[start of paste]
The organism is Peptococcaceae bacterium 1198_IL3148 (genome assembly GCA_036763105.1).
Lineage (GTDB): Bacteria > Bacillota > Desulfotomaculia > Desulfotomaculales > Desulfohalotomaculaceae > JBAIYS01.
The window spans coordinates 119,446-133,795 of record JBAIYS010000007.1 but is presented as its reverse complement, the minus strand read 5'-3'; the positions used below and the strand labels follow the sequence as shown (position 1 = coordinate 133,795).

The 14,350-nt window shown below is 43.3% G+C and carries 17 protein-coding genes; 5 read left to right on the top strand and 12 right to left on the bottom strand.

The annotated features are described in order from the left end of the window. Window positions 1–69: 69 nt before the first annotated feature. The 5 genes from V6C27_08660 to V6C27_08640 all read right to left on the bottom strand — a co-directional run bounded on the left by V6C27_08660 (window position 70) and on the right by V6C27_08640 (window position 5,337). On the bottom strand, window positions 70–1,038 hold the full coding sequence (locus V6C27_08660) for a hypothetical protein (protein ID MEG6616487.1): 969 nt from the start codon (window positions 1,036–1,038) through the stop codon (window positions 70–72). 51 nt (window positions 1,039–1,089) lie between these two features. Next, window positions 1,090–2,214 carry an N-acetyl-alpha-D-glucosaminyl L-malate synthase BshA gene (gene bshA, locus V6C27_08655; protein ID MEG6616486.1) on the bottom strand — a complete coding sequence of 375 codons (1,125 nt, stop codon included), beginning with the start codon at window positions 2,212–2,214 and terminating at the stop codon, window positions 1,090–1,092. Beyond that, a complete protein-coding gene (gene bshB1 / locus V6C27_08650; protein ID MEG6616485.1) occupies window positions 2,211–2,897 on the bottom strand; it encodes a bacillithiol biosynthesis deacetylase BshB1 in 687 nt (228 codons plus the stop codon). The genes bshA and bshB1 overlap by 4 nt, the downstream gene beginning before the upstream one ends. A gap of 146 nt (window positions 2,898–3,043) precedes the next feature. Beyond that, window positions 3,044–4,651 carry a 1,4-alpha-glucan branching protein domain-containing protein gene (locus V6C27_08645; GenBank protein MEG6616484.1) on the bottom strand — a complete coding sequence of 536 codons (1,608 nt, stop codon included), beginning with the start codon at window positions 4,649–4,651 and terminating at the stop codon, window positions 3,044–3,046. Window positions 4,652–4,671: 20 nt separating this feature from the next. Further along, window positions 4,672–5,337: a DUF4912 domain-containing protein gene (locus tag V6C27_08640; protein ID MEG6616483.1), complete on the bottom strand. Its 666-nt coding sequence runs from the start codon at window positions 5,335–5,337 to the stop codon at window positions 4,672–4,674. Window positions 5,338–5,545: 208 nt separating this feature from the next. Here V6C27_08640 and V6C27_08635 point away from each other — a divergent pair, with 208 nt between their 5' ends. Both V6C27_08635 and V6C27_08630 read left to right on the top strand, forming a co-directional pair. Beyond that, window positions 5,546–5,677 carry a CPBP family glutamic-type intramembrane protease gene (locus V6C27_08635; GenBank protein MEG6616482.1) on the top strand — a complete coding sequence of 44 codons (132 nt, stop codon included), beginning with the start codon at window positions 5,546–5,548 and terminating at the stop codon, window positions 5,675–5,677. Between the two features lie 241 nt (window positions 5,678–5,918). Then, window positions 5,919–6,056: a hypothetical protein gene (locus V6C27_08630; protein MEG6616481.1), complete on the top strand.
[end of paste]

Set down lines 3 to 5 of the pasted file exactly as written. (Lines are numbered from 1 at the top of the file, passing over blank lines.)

The window spans coordinates 119,446-133,795 of record JBAIYS010000007.1 but is presented as its reverse complement, the minus strand read 5'-3'; the positions used below and the strand labels follow the sequence as shown (position 1 = coordinate 133,795).

The 14,350-nt window shown below is 43.3% G+C and carries 17 protein-coding genes; 5 read left to right on the top strand and 12 right to left on the bottom strand.

The annotated features are described in order from the left end of the window. Window positions 1–69: 69 nt before the first annotated feature. The 5 genes from V6C27_08660 to V6C27_08640 all read right to left on the bottom strand — a co-directional run bounded on the left by V6C27_08660 (window position 70) and on the right by V6C27_08640 (window position 5,337). On the bottom strand, window positions 70–1,038 hold the full coding sequence (locus V6C27_08660) for a hypothetical protein (protein ID MEG6616487.1): 969 nt from the start codon (window positions 1,036–1,038) through the stop codon (window positions 70–72). 51 nt (window positions 1,039–1,089) lie between these two features. Next, window positions 1,090–2,214 carry an N-acetyl-alpha-D-glucosaminyl L-malate synthase BshA gene (gene bshA, locus V6C27_08655; protein ID MEG6616486.1) on the bottom strand — a complete coding sequence of 375 codons (1,125 nt, stop codon included), beginning with the start codon at window positions 2,212–2,214 and terminating at the stop codon, window positions 1,090–1,092. Beyond that, a complete protein-coding gene (gene bshB1 / locus V6C27_08650; protein ID MEG6616485.1) occupies window positions 2,211–2,897 on the bottom strand; it encodes a bacillithiol biosynthesis deacetylase BshB1 in 687 nt (228 codons plus the stop codon). The genes bshA and bshB1 overlap by 4 nt, the downstream gene beginning before the upstream one ends. A gap of 146 nt (window positions 2,898–3,043) precedes the next feature. Beyond that, window positions 3,044–4,651 carry a 1,4-alpha-glucan branching protein domain-containing protein gene (locus V6C27_08645; GenBank protein MEG6616484.1) on the bottom strand — a complete coding sequence of 536 codons (1,608 nt, stop codon included), beginning with the start codon at window positions 4,649–4,651 and terminating at the stop codon, window positions 3,044–3,046. Window positions 4,652–4,671: 20 nt separating this feature from the next. Further along, window positions 4,672–5,337: a DUF4912 domain-containing protein gene (locus tag V6C27_08640; protein ID MEG6616483.1), complete on the bottom strand. Its 666-nt coding sequence runs from the start codon at window positions 5,335–5,337 to the stop codon at window positions 4,672–4,674. Window positions 5,338–5,545: 208 nt separating this feature from the next. Here V6C27_08640 and V6C27_08635 point away from each other — a divergent pair, with 208 nt between their 5' ends. Both V6C27_08635 and V6C27_08630 read left to right on the top strand, forming a co-directional pair. Beyond that, window positions 5,546–5,677 carry a CPBP family glutamic-type intramembrane protease gene (locus V6C27_08635; GenBank protein MEG6616482.1) on the top strand — a complete coding sequence of 44 codons (132 nt, stop codon included), beginning with the start codon at window positions 5,546–5,548 and terminating at the stop codon, window positions 5,675–5,677. Between the two features lie 241 nt (window positions 5,678–5,918). Then, window positions 5,919–6,056: a hypothetical protein gene (locus V6C27_08630; protein MEG6616481.1), complete on the top strand.